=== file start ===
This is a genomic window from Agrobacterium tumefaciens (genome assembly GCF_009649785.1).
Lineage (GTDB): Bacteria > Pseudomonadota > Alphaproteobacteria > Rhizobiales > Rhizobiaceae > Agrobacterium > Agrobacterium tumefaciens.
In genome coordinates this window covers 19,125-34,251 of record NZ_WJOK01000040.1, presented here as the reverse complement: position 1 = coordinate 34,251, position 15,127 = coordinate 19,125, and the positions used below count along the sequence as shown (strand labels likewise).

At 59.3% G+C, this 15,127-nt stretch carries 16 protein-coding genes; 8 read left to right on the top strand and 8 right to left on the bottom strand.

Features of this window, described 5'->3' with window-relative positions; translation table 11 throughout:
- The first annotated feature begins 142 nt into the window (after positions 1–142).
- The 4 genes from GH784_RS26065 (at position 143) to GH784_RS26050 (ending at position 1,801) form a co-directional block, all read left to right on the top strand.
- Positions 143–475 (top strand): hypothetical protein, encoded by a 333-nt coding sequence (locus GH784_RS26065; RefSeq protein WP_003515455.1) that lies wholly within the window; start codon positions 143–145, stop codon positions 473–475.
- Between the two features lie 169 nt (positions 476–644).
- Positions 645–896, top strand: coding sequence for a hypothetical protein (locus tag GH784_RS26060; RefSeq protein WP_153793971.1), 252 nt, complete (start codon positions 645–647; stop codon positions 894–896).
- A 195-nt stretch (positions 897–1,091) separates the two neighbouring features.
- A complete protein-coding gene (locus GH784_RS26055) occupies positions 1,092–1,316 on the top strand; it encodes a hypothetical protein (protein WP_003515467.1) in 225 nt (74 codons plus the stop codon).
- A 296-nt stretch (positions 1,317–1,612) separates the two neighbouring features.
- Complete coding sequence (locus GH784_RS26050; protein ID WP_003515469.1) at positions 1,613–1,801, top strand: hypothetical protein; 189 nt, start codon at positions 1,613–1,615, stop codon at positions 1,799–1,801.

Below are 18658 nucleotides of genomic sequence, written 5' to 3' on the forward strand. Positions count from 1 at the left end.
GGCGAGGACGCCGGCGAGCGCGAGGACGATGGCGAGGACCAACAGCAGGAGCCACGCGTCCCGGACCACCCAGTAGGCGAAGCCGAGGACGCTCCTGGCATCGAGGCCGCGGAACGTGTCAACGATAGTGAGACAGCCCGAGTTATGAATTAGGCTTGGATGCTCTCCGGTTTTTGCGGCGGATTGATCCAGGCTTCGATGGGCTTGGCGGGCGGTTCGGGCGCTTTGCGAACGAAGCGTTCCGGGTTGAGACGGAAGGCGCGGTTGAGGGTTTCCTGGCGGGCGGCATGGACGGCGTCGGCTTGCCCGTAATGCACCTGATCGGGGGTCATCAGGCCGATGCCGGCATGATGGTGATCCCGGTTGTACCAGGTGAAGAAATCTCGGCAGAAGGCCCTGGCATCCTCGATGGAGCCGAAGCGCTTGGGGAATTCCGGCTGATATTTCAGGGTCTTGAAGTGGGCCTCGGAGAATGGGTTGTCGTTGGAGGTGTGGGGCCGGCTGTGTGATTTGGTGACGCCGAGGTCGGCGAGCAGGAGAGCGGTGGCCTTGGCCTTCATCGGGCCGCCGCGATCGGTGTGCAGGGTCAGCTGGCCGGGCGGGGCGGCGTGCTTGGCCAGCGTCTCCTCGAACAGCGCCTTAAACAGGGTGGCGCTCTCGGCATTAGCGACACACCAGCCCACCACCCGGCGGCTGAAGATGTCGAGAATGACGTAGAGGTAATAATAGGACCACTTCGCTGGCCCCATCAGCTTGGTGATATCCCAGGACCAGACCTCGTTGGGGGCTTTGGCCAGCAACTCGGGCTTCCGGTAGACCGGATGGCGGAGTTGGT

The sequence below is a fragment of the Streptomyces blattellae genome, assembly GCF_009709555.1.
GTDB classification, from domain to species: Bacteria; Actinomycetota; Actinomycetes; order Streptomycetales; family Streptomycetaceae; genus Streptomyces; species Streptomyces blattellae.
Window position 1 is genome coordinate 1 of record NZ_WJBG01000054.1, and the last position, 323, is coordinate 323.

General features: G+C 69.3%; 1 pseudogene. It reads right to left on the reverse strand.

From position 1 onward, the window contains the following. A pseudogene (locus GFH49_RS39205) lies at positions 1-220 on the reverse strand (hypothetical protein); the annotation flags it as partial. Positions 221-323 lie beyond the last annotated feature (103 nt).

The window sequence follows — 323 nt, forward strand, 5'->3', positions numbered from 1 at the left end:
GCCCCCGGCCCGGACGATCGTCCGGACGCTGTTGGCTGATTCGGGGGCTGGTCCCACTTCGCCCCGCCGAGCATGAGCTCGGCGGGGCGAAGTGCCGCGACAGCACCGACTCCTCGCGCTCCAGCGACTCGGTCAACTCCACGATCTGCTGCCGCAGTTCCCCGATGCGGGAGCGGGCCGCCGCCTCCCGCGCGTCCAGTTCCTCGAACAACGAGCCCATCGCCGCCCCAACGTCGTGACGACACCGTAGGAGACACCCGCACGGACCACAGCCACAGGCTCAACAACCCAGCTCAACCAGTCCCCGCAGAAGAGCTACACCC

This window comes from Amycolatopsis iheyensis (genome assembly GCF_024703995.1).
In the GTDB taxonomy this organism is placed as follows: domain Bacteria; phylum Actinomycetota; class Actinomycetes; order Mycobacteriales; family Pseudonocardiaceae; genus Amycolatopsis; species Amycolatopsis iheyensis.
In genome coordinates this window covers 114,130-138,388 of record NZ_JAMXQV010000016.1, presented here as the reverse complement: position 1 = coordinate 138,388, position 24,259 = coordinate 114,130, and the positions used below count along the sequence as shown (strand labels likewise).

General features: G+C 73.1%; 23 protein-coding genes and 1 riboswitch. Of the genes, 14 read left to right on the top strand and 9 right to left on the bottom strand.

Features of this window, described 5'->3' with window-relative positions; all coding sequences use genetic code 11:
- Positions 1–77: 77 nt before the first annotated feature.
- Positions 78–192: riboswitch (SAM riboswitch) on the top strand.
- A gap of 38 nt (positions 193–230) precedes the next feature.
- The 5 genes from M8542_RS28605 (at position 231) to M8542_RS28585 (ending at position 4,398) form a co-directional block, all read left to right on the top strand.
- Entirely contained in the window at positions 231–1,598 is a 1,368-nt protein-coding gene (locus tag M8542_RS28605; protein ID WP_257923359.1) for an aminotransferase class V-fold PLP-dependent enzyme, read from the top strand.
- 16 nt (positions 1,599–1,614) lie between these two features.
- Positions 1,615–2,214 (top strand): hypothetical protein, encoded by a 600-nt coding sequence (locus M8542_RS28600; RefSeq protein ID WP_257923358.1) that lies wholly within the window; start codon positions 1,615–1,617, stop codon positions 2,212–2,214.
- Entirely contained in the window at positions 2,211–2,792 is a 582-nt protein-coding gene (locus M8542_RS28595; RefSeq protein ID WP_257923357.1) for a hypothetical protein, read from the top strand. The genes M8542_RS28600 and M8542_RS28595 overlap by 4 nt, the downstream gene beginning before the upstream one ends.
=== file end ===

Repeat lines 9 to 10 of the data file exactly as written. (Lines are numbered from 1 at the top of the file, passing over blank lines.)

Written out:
- Between the two features lie 169 nt (positions 476–644).
- Positions 645–896, top strand: coding sequence for a hypothetical protein (locus tag GH784_RS26060; RefSeq protein WP_153793971.1), 252 nt, complete (start codon positions 645–647; stop codon positions 894–896).